posted May 16, 2009
Did the AVMA Executive Board cut costs in the 2010 budget partly to prevent an increase in member dues?
Dr. Bret D. Marsh,
The Executive Board and the board's Budget and Financial Review Committee felt very strongly that we needed to pass a balanced 2010 budget without increasing member dues. We recognize that our membership across the country has experienced various impacts from the economic downturn. Some veterinarians practice in areas where unemployment approaches 18 percent, so their client base has undergone dramatic change.
The Executive Board said, "We need to come up with a balanced budget that shows AVMA's good faith effort to respond to the economic downturn." It would have been simpler to say, "We need more money, so we're going to ask for a dues increase." On the other hand, the owners of veterinary clinics and other small businesses are having to take a hard look at their bottom lines. The Executive Board said, "Let's see how we can support our membership during these down times, just as they've supported us when times were better."
With the 2010 budget, we will be able to carry out the mission and goals of the AVMA. Not only the country but also the international community has been met with some unique fiscal challenges. The AVMA is not immune to those. As our nation's president and others globally continue to work on the fiscal challenges out there, we're hopeful that conditions will turn around soon, and we hope we'll be the benefactors of that as well.
How has the economic downturn affected the AVMA's income from sources other than member dues?
As we've experienced during past recessionary periods, income from JAVMA classified and page advertising has dropped. We may see changes in registration for the AVMA Annual Convention, although registrations for Seattle are running ahead of registrations last year. The change in investment income is a little new to us this time because in 2005 we started a new investment portfolio that changed our overall exposure to the markets—so we've seen decreases in that portfolio as the markets have adjusted.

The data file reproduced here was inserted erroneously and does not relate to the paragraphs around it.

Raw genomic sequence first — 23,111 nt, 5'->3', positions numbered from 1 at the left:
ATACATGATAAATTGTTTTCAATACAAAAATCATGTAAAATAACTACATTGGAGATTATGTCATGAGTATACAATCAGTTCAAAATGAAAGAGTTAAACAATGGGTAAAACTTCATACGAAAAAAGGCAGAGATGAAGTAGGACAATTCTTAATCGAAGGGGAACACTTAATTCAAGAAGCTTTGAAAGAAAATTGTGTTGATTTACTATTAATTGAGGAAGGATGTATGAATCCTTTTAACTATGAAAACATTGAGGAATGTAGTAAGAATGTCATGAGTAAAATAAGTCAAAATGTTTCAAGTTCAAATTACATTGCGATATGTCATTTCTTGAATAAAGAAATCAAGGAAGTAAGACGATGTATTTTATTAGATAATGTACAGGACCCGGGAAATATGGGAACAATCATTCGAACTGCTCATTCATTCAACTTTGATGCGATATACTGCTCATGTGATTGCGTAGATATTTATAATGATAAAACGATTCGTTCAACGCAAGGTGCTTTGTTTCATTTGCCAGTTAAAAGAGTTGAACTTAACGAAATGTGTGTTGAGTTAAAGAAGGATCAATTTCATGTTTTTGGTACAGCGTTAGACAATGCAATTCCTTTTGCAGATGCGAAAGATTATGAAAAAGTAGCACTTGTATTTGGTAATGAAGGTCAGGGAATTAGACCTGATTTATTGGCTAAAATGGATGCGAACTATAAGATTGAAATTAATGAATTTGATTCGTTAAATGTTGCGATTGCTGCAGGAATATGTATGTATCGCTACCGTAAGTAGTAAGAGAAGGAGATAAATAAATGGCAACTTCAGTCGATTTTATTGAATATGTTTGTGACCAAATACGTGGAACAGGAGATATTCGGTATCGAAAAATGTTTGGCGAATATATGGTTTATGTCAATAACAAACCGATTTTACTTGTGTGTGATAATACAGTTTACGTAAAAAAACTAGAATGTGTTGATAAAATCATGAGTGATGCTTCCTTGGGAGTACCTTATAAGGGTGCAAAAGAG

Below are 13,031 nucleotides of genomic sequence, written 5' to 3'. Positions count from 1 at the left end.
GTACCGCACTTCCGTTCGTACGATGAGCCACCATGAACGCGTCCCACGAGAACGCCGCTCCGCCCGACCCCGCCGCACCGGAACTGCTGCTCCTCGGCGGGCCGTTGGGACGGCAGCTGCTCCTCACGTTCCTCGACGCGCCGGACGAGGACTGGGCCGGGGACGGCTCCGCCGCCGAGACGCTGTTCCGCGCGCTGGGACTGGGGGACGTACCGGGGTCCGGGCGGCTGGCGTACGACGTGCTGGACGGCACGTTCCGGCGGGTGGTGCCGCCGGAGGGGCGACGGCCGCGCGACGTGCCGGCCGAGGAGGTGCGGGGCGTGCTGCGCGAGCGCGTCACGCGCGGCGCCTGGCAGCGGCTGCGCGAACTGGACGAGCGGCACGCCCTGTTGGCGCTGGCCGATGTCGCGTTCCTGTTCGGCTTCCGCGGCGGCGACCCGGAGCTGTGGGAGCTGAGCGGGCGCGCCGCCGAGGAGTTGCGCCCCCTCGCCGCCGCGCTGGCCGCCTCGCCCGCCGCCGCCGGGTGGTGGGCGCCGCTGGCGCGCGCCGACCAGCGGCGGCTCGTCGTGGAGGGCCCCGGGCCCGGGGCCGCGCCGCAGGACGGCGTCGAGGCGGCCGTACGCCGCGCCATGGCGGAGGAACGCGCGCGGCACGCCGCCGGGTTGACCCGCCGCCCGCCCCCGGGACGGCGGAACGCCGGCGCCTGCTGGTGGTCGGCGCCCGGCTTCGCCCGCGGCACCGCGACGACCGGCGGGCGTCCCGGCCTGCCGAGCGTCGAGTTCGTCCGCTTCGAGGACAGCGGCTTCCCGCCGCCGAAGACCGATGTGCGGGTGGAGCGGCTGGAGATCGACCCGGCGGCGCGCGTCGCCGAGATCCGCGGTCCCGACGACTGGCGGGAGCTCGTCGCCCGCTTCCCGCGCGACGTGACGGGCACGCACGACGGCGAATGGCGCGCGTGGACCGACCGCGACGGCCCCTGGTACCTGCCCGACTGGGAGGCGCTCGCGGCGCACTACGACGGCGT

Of course, we had many years when the returns from investments and the income from classified and page ads were over our expectations. We were ahead of budget for many, many years. We built reserves for the years when things weren't as good. My view on 2008 and 2009 is that we've had some difficult years, like the overall economy, but that's why we built reserves into the system.
We continue to work closely with sponsors because those outside sources of income are extremely important to the AVMA. They've been very supportive of the veterinary profession in the past, and we expect no different in the future.
How did the AVMA approach cutting costs?
The general approach was to take a look at the overriding expenses for the AVMA. Everything was on the table. Each division of the AVMA did a great job in coming up with things that maybe we don't need to do while we're going through some tougher economic times. The budget proposal went to the Budget and Financial Review Committee—which reviewed the proposal line by line, program by program, division by division. Then the recommendations from that committee went to the full board in April.